UPDATE: USPS-FedEx Deal Could Rein in Future Rate Increases
After months of speculation, the USPS and FedEx Express, the express shipping arm of FedEx Corp., Memphis, TN, formed a business alliance based on air transportation and retail business agreements. Under this alliance, the USPS will buy space on FedEx airplanes to transport Express Mail, Priority Mail and First-Class mail, and FedEx will locate overnight service collection boxes at post offices nationwide.
"Anything that improves service and therefore improves marketability is going to have an effect on suppressing rate increases," Henderson said.
Postal officials said an integrated national air transportation network with a highly reliable transportation supplier is needed to provide more reliable service, reduce costs and manage future cost growth.
"The postal service will gain a single air transportation provider for most of its Express and Priority Mail, which cannot travel solely by surface," said FedEx president/CEO Fred Smith. "FedEx will gain an expanded retail network to grow our business."
The agreement is nonexclusive, and, as a result, officials at United Parcel Service, Atlanta, said they would look into partnering with the USPS in a similar fashion.
So far, direct marketers are generally viewing the deal as positive.
"If having FedEx deliver Priority Mail and Express Mail and First-Class mail can lower the cost and keep the service going, we are entirely in favor of it," said Jerry Cerasale, senior vice president of government affairs at the Direct Marketing Association.
Bill Monk, outbound fulfillment manager, Nordstrom.com, Cedar Rapids, IA, said, "If the partnership is going to speed up and give the postal service more direct ability to put packages in the air versus on the ground and also give them the flexibility of having their own dedicated air fleet during the day that are FedEx planes, without a doubt that's going to help our service." Monk said most of Nordstrom.com's packages are shipped via USPS' Priority Mail and Express Mail.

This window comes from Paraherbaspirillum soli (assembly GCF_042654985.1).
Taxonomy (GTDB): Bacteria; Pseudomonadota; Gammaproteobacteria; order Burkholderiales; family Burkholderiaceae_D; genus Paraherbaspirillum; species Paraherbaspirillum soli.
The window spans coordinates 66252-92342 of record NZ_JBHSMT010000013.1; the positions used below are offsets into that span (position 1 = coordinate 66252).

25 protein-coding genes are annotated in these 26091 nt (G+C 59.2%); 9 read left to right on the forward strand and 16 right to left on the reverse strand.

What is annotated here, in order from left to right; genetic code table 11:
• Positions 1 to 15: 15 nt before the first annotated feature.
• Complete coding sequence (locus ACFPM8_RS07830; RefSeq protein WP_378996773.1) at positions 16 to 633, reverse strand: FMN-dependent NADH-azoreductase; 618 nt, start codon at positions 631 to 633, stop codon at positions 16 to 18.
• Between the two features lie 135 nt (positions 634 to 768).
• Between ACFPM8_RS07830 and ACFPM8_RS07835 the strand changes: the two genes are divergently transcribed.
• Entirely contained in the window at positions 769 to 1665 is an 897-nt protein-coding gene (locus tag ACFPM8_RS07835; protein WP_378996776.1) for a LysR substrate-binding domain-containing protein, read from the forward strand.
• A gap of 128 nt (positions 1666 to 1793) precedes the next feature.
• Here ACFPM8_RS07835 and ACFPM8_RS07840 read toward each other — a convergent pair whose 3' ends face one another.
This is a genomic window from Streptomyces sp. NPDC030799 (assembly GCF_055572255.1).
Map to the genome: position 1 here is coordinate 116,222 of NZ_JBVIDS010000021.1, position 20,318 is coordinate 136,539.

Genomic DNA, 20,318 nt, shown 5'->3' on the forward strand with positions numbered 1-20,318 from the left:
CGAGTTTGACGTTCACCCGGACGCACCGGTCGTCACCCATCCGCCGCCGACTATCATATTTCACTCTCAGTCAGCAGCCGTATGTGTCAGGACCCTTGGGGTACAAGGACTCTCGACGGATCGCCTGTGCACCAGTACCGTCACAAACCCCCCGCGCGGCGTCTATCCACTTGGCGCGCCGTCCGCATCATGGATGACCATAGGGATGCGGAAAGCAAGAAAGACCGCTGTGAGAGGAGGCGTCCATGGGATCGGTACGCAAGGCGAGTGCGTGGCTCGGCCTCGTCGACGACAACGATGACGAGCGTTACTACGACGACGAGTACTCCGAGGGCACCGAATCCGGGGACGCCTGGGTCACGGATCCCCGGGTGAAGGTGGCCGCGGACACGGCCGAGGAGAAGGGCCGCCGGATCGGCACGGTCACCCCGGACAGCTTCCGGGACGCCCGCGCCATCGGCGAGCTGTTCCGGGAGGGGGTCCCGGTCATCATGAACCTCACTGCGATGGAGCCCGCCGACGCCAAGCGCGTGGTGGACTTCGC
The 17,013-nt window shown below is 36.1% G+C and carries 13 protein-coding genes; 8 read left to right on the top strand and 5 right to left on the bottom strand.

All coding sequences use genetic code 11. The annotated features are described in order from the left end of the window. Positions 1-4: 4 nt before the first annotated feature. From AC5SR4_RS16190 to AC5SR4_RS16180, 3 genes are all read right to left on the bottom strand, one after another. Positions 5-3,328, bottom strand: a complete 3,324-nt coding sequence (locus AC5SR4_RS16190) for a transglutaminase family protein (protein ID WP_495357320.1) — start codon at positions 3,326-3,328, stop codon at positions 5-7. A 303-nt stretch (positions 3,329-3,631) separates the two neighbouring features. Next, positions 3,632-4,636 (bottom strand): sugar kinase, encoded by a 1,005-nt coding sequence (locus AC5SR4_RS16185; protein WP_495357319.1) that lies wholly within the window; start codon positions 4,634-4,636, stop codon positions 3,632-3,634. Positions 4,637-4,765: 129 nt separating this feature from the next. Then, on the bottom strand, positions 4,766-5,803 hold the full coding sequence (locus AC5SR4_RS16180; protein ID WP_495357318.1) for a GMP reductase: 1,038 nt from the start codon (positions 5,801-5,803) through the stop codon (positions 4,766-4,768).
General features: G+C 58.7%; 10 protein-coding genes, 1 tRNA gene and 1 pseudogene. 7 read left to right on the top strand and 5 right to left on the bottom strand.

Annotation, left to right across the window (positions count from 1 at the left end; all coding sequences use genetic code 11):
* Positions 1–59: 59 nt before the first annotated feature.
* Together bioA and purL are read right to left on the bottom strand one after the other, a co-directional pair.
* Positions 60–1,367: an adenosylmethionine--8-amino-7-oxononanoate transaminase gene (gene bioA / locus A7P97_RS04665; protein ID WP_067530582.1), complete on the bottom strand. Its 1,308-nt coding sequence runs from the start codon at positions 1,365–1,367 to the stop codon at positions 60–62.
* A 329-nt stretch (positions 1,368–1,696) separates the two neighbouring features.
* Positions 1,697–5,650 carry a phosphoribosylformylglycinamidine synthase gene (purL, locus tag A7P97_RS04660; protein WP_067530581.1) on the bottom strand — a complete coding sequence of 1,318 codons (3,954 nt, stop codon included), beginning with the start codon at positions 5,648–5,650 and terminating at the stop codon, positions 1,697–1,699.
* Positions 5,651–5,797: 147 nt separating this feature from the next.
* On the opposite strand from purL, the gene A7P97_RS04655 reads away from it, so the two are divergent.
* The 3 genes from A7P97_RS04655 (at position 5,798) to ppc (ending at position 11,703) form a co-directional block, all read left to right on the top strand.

However, Monk said he wasn't certain whether the agreement would have helped reduce the cost of the most recent rate case.
The deal is a step in the agency's evolution -- ordered by Congress -- into a more businesslike entity. Because Congress put restrictions on how the postal service can handle costs and rates, it does not have control over its organization the way FedEx or UPS does.
Under the agreement, the USPS will pay FedEx $6.3 billion over seven years for shared access to FedEx's national air transportation network. With more than 650 aircraft, FedEx is one of the largest airlines in the world. The transportation agreement, which will begin in August, will provide one integrated national air transportation network for the USPS.
FedEx Express will provide 3.5 million pounds of airlift capacity every day -- the equivalent of 30 wide-body DC10 aircraft. FedEx aircraft will carry predominantly unitized shipments, presorted by the postal service into sacks, trays, tubs or containers. Most shipments will be on FedEx aircraft that are currently idle during the day, though some additional aircraft and equipment may be needed. FedEx Express will hire new employees, including pilots, aircraft mechanics and cargo handlers, with the largest initial impact on Memphis operations. The USPS also can continue to use carriers other than FedEx.